Alright, your beer has finished fermenting and now you're itching to bottle the stuff and try it out. The first thing you'll need to do is get your hands on some bottles, of course. Your homebrew shop will sell empties, no doubt, but it's much more enjoyable to buy full bottles and empty them yourself. The only catch here is that screw-top bottles will not work - only the ones you need an opener for will. They're not too hard to come by, though, so this shouldn't be a problem.

Your bottles will need to be sterilized before you fill them with beer. Pour a couple tablespoons of bleach into your bottling bucket, and then fill it with water. Be sure to leave a few inches of space at the top, otherwise it might overflow when you put the bottles in. Now take some bottles and submerge them under the water until they fill and sink to the bottom. When no more will fit, walk away and let them soak for ten minutes or so. Now screw your bottle washer onto your faucet and turn on the water. The bottle washer will increase the water pressure by forcing it to travel through a much smaller opening. It will only release the water once you place a bottle over the spigot and press firmly, so don't worry.

Use the bottle washer to rinse out all the bottles, then place them on your bottle tree to dry. I usually rinse them twice each, just to be sure. Even after rinsing twice, you may detect a faint bleach odor if you lift one of the bottles to your nose. This odor is coming from the exterior of the bottle. Remember, the bleach had contact with the inside and outside surfaces of the bottle, but you're only rinsing the inside surfaces with the bottle washer. This is fine, so don't worry about it. Once you're finished rinsing this first batch of bottles, put another batch in to soak and repeat the whole process until you've got enough bottles. You'll want to have about 3 cases, or 72 bottles, cleaned and rinsed. An average five-gallon batch will net you between 48 and 60 12-ounce bottles of beer, but it's always better to have a few extra just in case you get more than you bargained for.

Once all your bottles are ready, you'll need to make a sort of "mini-wort" to add to your beer right before you bottle it. The purpose of this is to introduce a small amount of unfermented sugars back into the beer. While most of the yeast in your beer has settled to the bottom of the carboy by now, there is still a fair amount of living yeast in suspension. This remaining yeast will ferment these new sugars while in the bottle. Since your bottles will be sealed, the gases produced by fermentation will not be allowed to escape. The resulting pressure increase inside the bottle will force the gas to remain in solution in the beer until the pressure is released when someone opens the bottle. This is the process of carbonation, and without it you'd have very flat beer.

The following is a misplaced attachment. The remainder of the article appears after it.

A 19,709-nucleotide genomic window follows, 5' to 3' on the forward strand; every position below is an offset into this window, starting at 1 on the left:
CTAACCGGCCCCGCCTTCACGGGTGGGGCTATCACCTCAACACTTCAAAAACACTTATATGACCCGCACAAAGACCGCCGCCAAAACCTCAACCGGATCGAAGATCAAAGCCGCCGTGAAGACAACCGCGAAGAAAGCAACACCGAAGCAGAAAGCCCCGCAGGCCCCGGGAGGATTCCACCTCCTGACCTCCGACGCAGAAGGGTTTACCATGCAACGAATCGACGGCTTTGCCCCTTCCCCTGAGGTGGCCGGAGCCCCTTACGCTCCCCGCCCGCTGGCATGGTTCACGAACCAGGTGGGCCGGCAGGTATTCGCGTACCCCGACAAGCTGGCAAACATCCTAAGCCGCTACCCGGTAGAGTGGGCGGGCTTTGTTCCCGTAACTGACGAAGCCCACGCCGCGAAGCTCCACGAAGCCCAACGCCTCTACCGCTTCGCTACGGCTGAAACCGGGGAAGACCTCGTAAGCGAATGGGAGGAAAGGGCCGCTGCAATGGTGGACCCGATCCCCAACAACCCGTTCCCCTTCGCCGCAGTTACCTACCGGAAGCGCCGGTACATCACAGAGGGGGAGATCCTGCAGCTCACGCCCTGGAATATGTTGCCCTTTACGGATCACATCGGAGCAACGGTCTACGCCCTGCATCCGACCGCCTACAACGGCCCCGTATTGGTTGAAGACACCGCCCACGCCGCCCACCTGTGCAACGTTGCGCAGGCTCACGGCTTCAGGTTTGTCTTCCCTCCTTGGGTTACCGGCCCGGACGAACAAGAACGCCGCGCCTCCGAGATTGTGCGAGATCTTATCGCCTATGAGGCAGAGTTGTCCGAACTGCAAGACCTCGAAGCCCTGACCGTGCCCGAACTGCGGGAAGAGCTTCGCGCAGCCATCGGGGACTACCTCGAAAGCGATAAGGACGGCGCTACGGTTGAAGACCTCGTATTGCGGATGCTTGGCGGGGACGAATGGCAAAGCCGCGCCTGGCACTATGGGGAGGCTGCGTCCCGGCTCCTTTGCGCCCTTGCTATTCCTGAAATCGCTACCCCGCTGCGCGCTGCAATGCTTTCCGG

The process of adding extra sugars to your beer before bottling is called priming, and the sugars used are often referred to as priming sugars. To make this mini-wort, bring one pint of water to a boil in a saucepan, then add your priming sugar and let the mixture boil slowly for 15 minutes. As for the priming sugar, you can use either DME or corn sugar. Most brewers of my acquaintance use DME, which results in a smoother, creamier, longer-lasting head on the finished product. It takes two to three weeks for your beer to fully carbonate if you prime with DME. If you use DME, add between 1.25 and 1.5 cups of it to your pint of boiling water. Note that, regardless of the style of beer you are brewing, it is generally considered best to use extra light or wheat DME for priming, as they will be the most easily fermented by the small amount of yeast remaining in the bottle.

Priming with corn sugar will result in a more soda-like carbonation. The "foaming" that occurs when the bottle is initially opened will be more vigorous, and the individual bubbles will be larger, but the head will subside relatively quickly. If you're in a hurry to have your beer ready, corn sugar ferments more quickly as well, often in as little as 7-10 days. Corn sugar, since it is more refined, also contains less non-fermentable sugars, which means that you should only add 3/4 of a cup of corn sugar to your pint of boiling water. If you add more than the recommended amounts of corn sugar or DME, you run the risk of building too much pressure inside your bottles and having them explode.

Once you've boiled your priming sugar for 15 minutes, dump it into your bottling bucket (which you have, of course, rinsed thoroughly to remove all traces of bleach) and take it down to where your carboy is resting. Remove the stopper and fermentation lock from the carboy, and insert one end of your thin, flexible plastic tube into the beer. You are now going to siphon the beer from your carboy into your bottling bucket. Ideally, the bucket should be on the floor and the carboy should be a couple feet above it. This will ensure a constant flow of beer through the tube. To begin the siphoning, I personally suck on the discharging end of the tube to get the flow started. Some people think this is gross, in which case you can just fill the tube with water first, which will have the same effect.

When siphoning, take care to keep the carboy end of the tube significantly above the layer of sediment which has formed on the bottom of the carboy. A little of this is bound to get sucked up anyway, which is no big deal, but keeping it to a minimum will help reduce the amount of sediment which will end up at the bottom of each bottle of beer. Once you've siphoned all the beer you can get into the bucket, set the bucket up on a higher surface and attach your bottling tube to the spigot at the bottom of the bucket. The bottling tube is a cute little device which features a T-valve at the bottom to control the flow of beer. The valve looks like this: